Critters (1986) ***
D: Stephen Herek
C: Dee Wallace, M. Emmet Walsh, Billy Green Bush, Scott Grimes, Nadine Van der Velde, Don Keith Opper, Billy Zane, Ethan Phillips, Terrence Mann, Jeremy Lawrence, Lin Shaye
Plot Synopsis: A massive ball of furry creatures, from another world, eat their way through a small mid-western town followed by intergalactic bounty hunters opposed only by militant townspeople.
Review: The story for Critters seems fairly standard. A bunch of alien creatures (dubbed krites), escape to Earth, where they make lunch meat of the residents of a small farming town. So, what could possibly justify a three star rating for a film with a pedestrian premise? I'll tell you....
The krites (or as the cover art calls them - Critters) have a sense of personality. They crack jokes. One of them tries to befriend an E.T. doll rather unsuccessfully. The krites don't take themselves too seriously and have fun engaging in violent mayhem. The krites host a variety of special abilities. Those abilities are gradually revealed as the premise unfolds. This approach allows for the audience to be engaged, throughout, as there's always something new to be discovered about the krites.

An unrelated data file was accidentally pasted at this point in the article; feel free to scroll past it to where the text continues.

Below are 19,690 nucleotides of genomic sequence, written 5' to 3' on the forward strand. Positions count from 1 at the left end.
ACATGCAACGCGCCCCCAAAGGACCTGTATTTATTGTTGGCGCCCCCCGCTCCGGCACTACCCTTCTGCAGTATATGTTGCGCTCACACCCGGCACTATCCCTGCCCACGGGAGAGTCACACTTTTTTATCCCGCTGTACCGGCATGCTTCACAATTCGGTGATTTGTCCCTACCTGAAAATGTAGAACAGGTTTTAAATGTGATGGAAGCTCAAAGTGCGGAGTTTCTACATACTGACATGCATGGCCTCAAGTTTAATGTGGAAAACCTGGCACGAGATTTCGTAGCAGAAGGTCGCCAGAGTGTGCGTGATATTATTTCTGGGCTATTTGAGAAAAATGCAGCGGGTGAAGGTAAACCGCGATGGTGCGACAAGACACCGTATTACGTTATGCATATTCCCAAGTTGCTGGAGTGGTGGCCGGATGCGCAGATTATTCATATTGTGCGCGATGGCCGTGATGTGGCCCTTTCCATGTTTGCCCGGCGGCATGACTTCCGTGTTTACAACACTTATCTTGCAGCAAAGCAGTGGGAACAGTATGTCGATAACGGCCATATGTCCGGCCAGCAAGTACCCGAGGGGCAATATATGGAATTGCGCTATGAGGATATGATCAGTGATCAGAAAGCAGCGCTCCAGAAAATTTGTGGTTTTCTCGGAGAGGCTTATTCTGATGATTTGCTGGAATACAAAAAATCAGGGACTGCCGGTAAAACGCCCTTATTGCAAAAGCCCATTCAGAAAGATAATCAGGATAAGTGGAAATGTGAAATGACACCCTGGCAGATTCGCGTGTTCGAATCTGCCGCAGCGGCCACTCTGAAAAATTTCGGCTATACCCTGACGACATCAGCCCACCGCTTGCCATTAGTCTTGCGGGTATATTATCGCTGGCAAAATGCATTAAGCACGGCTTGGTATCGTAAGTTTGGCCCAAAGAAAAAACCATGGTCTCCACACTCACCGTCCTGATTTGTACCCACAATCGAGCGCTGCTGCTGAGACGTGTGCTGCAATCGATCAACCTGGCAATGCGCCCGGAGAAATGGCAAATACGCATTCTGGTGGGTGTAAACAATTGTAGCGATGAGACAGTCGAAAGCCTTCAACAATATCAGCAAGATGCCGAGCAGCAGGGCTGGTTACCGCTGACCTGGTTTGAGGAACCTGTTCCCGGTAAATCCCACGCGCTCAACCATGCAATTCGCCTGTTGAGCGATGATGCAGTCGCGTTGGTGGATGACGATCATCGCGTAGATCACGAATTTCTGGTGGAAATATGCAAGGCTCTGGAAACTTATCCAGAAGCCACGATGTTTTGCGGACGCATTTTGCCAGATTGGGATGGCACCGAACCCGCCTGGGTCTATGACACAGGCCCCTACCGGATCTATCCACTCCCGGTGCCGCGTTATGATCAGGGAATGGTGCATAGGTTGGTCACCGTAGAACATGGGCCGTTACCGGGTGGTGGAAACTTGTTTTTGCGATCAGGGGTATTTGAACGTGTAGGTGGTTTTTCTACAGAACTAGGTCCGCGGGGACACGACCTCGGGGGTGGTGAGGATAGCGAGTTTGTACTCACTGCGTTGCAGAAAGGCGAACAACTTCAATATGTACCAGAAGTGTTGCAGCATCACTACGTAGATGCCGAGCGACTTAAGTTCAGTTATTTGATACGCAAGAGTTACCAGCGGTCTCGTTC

The writer & director bring a sense of pizzazz to the proceedings. There's a flashy music video towards the beginning. Did they really need a flashy music video? No, not really, but it's entertaining none the less. There's a scene in which alien bounty hunters transform into human beings. The special effects, employed in this transformation, make for an eye catching experience. As the bounty hunters search for the krites, they blow up anything & everything around them and let me tell you. They blow up stuff real good! All of these elements come together to give Critters that extra oomph.
Even when it comes to the closing moments, they don't settle for the typical ending where the cast gathers one last time to reflect upon everything. Instead, they come up with another WOW! set piece to close this out with a BANG! In terms of plotting, Critters keeps upping the ante and finding ways to surprise viewers.
This is a film that goes all out in the name of entertainment. What could've been a routine movie has been jazzed up, every which way, from the design of the krites, to the special effects, to the plotting, to the dialogue, to the set pieces, to the overall presentation. They've token an ordinary story and transformed it into something extraordinarily entertaining. [PG-13] 86 minutes.
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